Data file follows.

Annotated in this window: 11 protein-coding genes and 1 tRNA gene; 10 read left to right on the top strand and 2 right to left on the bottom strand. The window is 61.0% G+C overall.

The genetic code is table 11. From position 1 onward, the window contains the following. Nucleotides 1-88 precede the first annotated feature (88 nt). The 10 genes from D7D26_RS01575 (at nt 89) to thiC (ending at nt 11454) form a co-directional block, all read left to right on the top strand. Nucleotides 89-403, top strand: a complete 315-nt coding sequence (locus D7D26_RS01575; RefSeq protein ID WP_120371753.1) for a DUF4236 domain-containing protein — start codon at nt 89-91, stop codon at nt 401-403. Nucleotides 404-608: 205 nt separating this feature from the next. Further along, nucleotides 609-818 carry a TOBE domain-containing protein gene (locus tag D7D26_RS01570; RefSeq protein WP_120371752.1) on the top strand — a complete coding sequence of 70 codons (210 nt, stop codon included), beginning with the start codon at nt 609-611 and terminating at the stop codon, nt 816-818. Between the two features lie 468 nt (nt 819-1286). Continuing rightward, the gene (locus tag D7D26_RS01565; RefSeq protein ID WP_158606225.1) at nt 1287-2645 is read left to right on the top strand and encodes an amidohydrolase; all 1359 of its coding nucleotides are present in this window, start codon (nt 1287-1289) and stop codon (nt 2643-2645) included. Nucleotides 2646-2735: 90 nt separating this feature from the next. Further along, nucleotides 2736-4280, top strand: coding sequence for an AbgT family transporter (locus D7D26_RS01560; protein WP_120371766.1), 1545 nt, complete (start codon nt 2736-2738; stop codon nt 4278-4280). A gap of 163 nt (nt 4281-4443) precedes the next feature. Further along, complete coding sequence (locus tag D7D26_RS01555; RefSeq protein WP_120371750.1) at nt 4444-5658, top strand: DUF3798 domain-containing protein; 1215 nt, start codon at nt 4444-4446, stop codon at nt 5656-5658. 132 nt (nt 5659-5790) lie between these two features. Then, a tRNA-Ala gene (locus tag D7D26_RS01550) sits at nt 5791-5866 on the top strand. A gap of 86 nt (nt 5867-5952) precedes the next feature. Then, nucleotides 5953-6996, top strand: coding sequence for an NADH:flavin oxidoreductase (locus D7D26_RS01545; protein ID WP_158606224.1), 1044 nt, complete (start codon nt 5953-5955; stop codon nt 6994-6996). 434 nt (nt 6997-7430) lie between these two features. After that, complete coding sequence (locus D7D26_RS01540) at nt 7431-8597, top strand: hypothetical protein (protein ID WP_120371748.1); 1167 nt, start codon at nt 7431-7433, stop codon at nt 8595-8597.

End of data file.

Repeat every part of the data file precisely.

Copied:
Annotated in this window: 11 protein-coding genes and 1 tRNA gene; 10 read left to right on the top strand and 2 right to left on the bottom strand. The window is 61.0% G+C overall.

The genetic code is table 11. From position 1 onward, the window contains the following. Nucleotides 1-88 precede the first annotated feature (88 nt). The 10 genes from D7D26_RS01575 (at nt 89) to thiC (ending at nt 11454) form a co-directional block, all read left to right on the top strand. Nucleotides 89-403, top strand: a complete 315-nt coding sequence (locus D7D26_RS01575; RefSeq protein ID WP_120371753.1) for a DUF4236 domain-containing protein — start codon at nt 89-91, stop codon at nt 401-403. Nucleotides 404-608: 205 nt separating this feature from the next. Further along, nucleotides 609-818 carry a TOBE domain-containing protein gene (locus tag D7D26_RS01570; RefSeq protein WP_120371752.1) on the top strand — a complete coding sequence of 70 codons (210 nt, stop codon included), beginning with the start codon at nt 609-611 and terminating at the stop codon, nt 816-818. Between the two features lie 468 nt (nt 819-1286). Continuing rightward, the gene (locus tag D7D26_RS01565; RefSeq protein ID WP_158606225.1) at nt 1287-2645 is read left to right on the top strand and encodes an amidohydrolase; all 1359 of its coding nucleotides are present in this window, start codon (nt 1287-1289) and stop codon (nt 2643-2645) included. Nucleotides 2646-2735: 90 nt separating this feature from the next. Further along, nucleotides 2736-4280, top strand: coding sequence for an AbgT family transporter (locus D7D26_RS01560; protein WP_120371766.1), 1545 nt, complete (start codon nt 2736-2738; stop codon nt 4278-4280). A gap of 163 nt (nt 4281-4443) precedes the next feature. Further along, complete coding sequence (locus tag D7D26_RS01555; RefSeq protein WP_120371750.1) at nt 4444-5658, top strand: DUF3798 domain-containing protein; 1215 nt, start codon at nt 4444-4446, stop codon at nt 5656-5658. 132 nt (nt 5659-5790) lie between these two features. Then, a tRNA-Ala gene (locus tag D7D26_RS01550) sits at nt 5791-5866 on the top strand. A gap of 86 nt (nt 5867-5952) precedes the next feature. Then, nucleotides 5953-6996, top strand: coding sequence for an NADH:flavin oxidoreductase (locus D7D26_RS01545; protein ID WP_158606224.1), 1044 nt, complete (start codon nt 5953-5955; stop codon nt 6994-6996). 434 nt (nt 6997-7430) lie between these two features. After that, complete coding sequence (locus D7D26_RS01540) at nt 7431-8597, top strand: hypothetical protein (protein ID WP_120371748.1); 1167 nt, start codon at nt 7431-7433, stop codon at nt 8595-8597.